Have you ever heard of Padua? This is a pleasant student city in Northern Italy with many beautiful sights. What to do in Padua? Here are 11 tips.
Padua: a little bit of history
Padua (which is called Padova in Italian) is located between Verona and Venice in Northern Italy. It is an ancient city (they say it’s the oldest city in Northern Italy) and was founded in 1183 BC. The city was almost completely destroyed by a major fire in 1174 and has been completely rebuilt afterward. It has been a university town since 1222 and the famous Galileo Galilei was a professor at the university in Padua for a while.
The city is still a pleasant student city and it is a great place to go for a day trip from Venice or Verona.
What to do in Padua?
What are the most beautiful sights in Padua and what are the best things to do? Here are 11 tips:
Prato della Valle
The highlight of your visit to Padua is undoubtedly Prato della Valle. This is the largest square in Italy (in fact one of the largest squares in all of Europe) and there are no fewer than 78 statues in two rings around a canal. There are fountains, benches and beautiful buildings around the square. A great place to relax and enjoy this beautiful Italian city.
Basilica di Sant’Antonio
Not far from Prato della Valle is one of the most beautiful churches in the city: Basilica di Sant’Antonio (St. Anthony’s Basilica). This basilica is an important pilgrimage site and you will undoubtedly encounter several pilgrims during your visit. It was built in the thirteenth century and there is really a lot to see. It consists of several buildings and there is also a garden with a very old library. A very impressive sight!
Orto botanico di Padova
I stood in front of the gate of Orto Botanico di Padova, but I still regret not entering (the entrance fee, unfortunately, did not fit my budget at the time). Orto botanico di Padova is the oldest (university-affiliated) botanical garden in the world and it is not without reason on the UNESCO World Heritage List. In the garden, you will find special plants and trees, including medicinal and poisonous plants, orchids, and carnivorous plants.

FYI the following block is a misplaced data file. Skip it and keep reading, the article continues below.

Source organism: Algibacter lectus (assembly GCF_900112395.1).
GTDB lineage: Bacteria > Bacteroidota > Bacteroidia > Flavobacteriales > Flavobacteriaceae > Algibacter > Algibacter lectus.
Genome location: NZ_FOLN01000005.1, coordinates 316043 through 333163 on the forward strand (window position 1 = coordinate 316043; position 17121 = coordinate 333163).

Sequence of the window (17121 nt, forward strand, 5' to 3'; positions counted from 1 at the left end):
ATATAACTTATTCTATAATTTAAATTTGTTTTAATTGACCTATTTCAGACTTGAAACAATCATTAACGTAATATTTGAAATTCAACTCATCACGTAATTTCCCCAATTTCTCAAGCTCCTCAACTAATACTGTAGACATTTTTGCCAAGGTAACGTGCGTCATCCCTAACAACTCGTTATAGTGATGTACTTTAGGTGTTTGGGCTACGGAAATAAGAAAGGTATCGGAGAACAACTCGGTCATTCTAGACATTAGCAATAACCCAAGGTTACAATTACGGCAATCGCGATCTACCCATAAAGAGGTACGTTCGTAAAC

Duomo di Padova o Cattedrale di Santa Maria Assunta
The Duomo di Padova (also called Cattedrale di Santa Maria Assunta) is the home of the Bishop of Padua. It is an old church, the foundation stone was already laid in the fourth century. Unfortunately, it was destroyed by an earthquake and then rebuilt in Romanesque style in the twelfth century. The complex consists of two buildings: the cathedral (white walls and marble floors) and to the right is a baptistery (many old frescoes can be admired here).
The Duomo di Padova is located in the Piazza Duomo, which also houses the Museo Diocesano di Padova. A beautiful building where the bishop lived in the fifteenth century.
Padua is a student city (which is clearly visible because you’ll see a large number of young people, trendy coffee bars, and university buildings) and usually, you will also find a lot of street art in such cities. This is also the case in Padua. I saw this beautiful mural near Piazza della Erbe. Isn’t it gorgeous?
Piazza della Frutta
In Piazza della Frutta you have several sights for the price of one! It is the commercial center of the city and there is often a market to see. On either side, you can see several beautiful buildings such as the impressive Palazzo della Ragione: a historic covered market. The Torre degli Anziani tower is also an eye-catcher, this tower has been here since the thirteenth century.
Piazza dei Signori
Near Piazza della Frutta is another square that is actually just as beautiful: Piazza dei Signori. The most striking building on this square is the beautiful clock tower (Torre dell’Orologio), which is one of the most famous places in the city. This tower dates from 1430 and you can climb the tower. You can also learn more about this building (and Padua) in the accompanying museum.
Go shopping on Via Umberto I.
Italy is the land of fashion and design, so every Italian city has at least one great shopping street. In Padua, it is Via Umberto I, where modern shops alternate with historic old buildings. There are also many coffee shops and eateries here for a quick lunch.
Wander through the Jewish Quarter